Their Eyes Were Watching God is a moving story, told with humor and great understanding. Miss Hurston has a sense of the dramatic which lifts and speeds her novel. There is a tendency to write preciously and with an intoxication with words, both of which tend to clutter a bit the simple story. On the other hand there is skillful writing and really magnificently handled dialog.”

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Tell My Horse (1938)

Tell my horse Zora Neale Hurston cover

Tell My Horse: Voodoo and Life in Haiti and Jamaica (1938) is based on Zora’s firsthand research of Voodoo practices in Haiti and Jamaica. In 1936, Zora received a Guggenheim fellowship, which allowed her to delve even more deeply into her research. She traveled to Jamaica and Haiti to collect stories and collecting material on African rituals and voodoo. Her research resulted in two nonfiction collections about the culture and language of the people she researched — Mules and Men (1935), and this one.

For these collections, Zora traveled to Jamaica and Haiti. While in the two island nations in the late thirties, Zora participated as an initiate, not just an observer. Tell My Horse peers into the mysteries of Voodoo and paints a unique portrait of its rituals, beliefs, ceremonies, customs, and superstitions.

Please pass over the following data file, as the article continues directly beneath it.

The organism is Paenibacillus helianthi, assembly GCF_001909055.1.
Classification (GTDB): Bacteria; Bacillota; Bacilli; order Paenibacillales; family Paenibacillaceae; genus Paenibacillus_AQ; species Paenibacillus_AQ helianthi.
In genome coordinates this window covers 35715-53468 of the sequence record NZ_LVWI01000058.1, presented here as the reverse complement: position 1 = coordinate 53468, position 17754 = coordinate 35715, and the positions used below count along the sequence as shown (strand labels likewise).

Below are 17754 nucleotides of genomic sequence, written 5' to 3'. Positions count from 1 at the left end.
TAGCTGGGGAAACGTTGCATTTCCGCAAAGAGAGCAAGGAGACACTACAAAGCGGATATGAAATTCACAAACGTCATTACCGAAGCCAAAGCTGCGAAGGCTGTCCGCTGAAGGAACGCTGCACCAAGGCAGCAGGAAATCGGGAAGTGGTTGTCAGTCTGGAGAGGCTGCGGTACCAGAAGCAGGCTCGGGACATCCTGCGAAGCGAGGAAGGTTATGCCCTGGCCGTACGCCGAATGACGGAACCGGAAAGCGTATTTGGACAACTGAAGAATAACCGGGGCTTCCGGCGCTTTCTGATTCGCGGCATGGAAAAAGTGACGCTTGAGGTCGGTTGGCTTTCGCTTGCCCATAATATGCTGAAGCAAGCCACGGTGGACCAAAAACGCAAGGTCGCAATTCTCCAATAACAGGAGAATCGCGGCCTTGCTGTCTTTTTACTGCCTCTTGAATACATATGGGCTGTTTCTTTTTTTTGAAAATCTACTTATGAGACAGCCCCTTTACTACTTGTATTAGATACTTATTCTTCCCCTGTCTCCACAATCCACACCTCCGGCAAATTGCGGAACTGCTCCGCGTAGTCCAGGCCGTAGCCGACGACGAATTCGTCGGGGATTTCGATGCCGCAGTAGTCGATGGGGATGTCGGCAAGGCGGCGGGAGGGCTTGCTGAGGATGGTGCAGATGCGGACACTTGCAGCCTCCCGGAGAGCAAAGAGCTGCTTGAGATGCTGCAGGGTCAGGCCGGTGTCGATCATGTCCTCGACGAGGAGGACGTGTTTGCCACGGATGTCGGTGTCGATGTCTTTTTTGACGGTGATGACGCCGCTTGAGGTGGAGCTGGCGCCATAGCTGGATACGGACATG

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Moses, Man of the Mountain (1939)

Moses Man of the Mountain by Zora Neale Hurston

Moses, Man of the Mountain  demonstrates Zora’s strength as a writer through character development and use of narration. This novel tells the story of Moses and the Book of Exodus from an African-American perspective. The Zora Neale Hurston Digital archive describes the book: 

Moses, Man of the Mountain is Zora Neale Hurston’s attempt at re-writing (or re-righting) the Bible from an Afro-American perspective. She retells the story of the Exodus, which is the triumphant tale of Moses and the Israelites’ escape from Egyptian slavery.”